Bevacizumab (Avastin) is commonly viewed as chemotherapy treatment because when administered intravenously, it is particularly effective in controlling such illnesses such as lung cancer and colon cancer. However, it is a bit different than traditional chemotherapy treatments, which directly attack cancer cells. Bevacizumab fights cancer cells by cutting off oxygen and other nutrients the cells need to grow and survive, and prohibit new blood vessels from forming (angiogenesis). Without angiogenesis, cancer growth slows down, and the cancer cells eventually die.
For those suffering from mesothelioma, the prognosis is grim. The survival rate after diagnosis is generally around 12 months as the cancer spreads rapidly. One of the main components to this asbestos-caused diseased is the vascular endothelial growth factor (VEGR) and its receptor. This protein aids in the formation of new blood vessels and when it is over-produced, it can contribute to disease. The more blood that is able to be supplied, the larger cancer cells are able to grow. Bevacizumab is a monoclonal antibody, meaning it is able to find specific cancer proteins – like VEGR – on cancer cells and control them.
When treating mesothelioma, combination therapies have yielded better overall results, rather than single-agent chemotherapy which have had a disappointing response rate of less than 20 percent. In 2004, the first chemotherapy treatment combination of cisplatin and pemetrexed was approved for mesothelioma patients and today, is still the first line treatment. Overall survival improved on average three months.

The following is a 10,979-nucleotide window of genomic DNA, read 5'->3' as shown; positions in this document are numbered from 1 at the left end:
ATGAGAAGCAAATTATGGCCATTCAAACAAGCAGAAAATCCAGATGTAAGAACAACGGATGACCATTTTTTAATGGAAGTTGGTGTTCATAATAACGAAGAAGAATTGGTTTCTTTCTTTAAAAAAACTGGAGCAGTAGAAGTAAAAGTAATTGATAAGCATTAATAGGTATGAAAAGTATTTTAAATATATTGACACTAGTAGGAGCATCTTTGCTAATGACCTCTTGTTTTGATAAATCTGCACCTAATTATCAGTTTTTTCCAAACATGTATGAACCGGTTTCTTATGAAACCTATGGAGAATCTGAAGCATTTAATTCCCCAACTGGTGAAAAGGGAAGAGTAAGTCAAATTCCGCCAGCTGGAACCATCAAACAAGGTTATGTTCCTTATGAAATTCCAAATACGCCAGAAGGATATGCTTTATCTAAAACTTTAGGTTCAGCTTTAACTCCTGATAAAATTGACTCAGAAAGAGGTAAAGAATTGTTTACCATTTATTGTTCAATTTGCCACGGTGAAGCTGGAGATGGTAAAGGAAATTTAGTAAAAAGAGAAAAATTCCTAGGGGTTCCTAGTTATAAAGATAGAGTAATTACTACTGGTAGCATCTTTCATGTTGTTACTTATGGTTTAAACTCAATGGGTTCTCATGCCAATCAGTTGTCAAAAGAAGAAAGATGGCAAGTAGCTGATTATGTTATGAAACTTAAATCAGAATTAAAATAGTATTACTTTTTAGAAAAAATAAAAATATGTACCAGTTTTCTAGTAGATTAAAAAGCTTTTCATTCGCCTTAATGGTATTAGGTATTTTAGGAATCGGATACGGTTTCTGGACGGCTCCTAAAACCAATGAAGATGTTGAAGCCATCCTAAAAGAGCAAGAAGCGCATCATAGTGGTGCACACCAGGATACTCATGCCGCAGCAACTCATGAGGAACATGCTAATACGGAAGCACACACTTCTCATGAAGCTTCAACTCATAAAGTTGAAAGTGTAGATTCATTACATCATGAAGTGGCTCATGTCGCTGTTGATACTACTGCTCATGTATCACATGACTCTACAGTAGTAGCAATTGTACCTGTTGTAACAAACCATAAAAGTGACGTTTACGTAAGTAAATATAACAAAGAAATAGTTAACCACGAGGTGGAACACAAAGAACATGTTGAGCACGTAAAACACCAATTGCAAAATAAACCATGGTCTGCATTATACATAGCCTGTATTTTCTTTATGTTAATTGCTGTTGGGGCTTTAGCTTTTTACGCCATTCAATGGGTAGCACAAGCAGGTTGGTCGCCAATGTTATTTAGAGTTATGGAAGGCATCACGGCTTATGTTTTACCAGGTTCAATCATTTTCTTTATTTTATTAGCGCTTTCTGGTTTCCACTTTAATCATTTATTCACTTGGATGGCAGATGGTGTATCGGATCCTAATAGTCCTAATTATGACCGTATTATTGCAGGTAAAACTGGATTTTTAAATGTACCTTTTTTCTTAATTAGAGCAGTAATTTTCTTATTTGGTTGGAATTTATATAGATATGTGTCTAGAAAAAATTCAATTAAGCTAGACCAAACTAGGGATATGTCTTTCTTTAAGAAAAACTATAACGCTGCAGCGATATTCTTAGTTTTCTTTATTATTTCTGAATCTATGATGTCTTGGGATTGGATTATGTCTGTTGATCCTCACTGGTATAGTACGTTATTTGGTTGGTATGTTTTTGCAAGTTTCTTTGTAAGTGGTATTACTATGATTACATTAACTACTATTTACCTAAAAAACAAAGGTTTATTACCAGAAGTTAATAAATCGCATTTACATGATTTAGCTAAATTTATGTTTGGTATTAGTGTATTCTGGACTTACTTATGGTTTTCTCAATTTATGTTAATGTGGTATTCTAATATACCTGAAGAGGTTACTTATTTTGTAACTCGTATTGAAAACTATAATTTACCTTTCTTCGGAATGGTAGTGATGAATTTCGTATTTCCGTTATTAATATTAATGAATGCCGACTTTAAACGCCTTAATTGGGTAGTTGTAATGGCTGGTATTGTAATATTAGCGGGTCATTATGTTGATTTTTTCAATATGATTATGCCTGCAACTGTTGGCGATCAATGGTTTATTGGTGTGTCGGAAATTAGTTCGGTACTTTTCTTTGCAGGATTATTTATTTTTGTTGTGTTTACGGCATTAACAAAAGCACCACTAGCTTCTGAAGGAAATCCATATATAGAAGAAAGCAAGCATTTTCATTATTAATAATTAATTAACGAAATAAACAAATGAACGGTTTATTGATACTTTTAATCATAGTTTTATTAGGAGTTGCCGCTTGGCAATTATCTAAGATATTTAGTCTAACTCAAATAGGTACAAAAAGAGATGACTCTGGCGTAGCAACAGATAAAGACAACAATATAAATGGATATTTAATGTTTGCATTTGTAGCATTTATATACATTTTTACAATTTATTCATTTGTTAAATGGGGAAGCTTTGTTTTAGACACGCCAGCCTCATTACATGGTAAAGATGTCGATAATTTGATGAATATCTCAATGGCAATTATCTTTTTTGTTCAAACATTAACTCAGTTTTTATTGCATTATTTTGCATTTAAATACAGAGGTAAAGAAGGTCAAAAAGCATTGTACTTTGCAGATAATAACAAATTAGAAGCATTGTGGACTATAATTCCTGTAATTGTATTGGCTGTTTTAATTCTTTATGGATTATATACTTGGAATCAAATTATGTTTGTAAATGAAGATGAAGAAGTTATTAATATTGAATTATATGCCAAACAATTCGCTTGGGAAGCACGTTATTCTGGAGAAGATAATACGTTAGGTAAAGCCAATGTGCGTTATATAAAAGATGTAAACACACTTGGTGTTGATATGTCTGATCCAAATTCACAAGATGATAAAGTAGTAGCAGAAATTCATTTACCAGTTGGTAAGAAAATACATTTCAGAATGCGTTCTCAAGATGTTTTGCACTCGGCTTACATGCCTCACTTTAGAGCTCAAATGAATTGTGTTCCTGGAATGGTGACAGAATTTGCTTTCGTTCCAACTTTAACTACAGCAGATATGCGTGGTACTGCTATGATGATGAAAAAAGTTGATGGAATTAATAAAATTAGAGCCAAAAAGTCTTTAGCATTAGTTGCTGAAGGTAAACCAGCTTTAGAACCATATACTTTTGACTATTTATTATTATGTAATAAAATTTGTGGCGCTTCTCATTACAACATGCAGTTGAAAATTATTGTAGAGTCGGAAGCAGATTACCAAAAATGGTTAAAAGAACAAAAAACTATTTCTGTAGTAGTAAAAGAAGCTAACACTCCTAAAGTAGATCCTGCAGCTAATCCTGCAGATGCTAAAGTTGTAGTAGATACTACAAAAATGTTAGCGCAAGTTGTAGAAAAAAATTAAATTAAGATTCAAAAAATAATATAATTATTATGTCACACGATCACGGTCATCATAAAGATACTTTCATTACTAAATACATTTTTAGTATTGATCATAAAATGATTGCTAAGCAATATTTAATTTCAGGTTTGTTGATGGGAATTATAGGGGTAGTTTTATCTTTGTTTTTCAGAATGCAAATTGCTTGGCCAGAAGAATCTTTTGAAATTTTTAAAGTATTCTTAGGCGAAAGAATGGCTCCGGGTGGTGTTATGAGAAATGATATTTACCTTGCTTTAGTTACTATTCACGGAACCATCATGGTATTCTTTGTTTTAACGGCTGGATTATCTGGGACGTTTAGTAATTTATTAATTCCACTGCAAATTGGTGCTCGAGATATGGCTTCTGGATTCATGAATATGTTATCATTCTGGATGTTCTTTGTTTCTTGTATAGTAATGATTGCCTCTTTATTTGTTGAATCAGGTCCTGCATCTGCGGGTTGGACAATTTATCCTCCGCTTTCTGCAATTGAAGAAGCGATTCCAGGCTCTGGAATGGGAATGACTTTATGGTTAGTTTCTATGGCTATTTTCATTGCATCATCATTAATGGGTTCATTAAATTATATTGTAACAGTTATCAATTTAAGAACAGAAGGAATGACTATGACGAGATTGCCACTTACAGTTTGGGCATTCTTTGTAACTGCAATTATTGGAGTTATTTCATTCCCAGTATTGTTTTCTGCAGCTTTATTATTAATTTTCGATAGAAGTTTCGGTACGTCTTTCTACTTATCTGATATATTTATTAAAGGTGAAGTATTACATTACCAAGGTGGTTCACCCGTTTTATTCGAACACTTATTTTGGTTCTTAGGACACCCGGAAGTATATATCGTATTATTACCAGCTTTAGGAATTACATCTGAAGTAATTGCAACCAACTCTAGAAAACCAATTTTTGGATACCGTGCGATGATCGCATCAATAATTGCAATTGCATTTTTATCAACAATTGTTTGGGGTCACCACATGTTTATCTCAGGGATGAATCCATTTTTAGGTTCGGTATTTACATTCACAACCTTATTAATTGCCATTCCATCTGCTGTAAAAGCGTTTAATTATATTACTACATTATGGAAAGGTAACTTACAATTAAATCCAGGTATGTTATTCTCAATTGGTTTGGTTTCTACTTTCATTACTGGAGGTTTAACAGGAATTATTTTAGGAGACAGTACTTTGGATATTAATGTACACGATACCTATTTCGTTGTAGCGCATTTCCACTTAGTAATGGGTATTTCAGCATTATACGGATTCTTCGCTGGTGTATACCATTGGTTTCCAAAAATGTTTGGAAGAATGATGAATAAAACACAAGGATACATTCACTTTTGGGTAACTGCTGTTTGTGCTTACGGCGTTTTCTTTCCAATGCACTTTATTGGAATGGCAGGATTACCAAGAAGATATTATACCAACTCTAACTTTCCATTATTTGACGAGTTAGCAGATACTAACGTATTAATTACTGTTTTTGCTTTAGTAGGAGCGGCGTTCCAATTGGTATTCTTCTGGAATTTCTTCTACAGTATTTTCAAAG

With the discovery of bevacizumab’s effectiveness on controlling the VEGR and the positive results from the combination cisplatin-pemetrexed treatment, clinical trials for a cisplatin-pemetrexed-bevacizumab chemotherapy treatment began in hopes to decrease tumor size even more, and increase overall survival time. A 2016 Phase III clinical trial in France saw an improvement in survival time by 2.7 months when compared to mesothelioma patients who were only given cisplatin-pemetrexed. However, some side-effects have been noted when bevacizumab is administered and more serious side-effects have been discovered specifically when bevacizumab is used in a combination therapy. Hemorrhaging, blood clots in the lungs, low white blood cells count, and gastrointestinal issues are deadly complications that have been found when bevacizumab was used with other chemotherapy treatments and in some cases, patients are more likely to die.
Despite the risk of life-threatening side effects, more Phase III trial results from the combination cisplatin-pemetrexed- bevacizumab treatment in France have been promising, and the National Comprehensive Cancer Network had included this combination treatment as a viable option for standard front-line therapy for those suffering from malignant pleural mesothelioma.
Brosseau S, et. al., “A Review of Bevacizumab in the Treatment of Malignant Pleural Mesothelioma,” Future Oncology (2017 September). [Link]
Pavel A. Levin & Jonathan E. Dowell, “Spotlight on Bevacizumab and its Potential in the Treatment of Malignant Pleural Mesothelioma: The Evidence to Date,” Oncotargets (2017 April). [Link]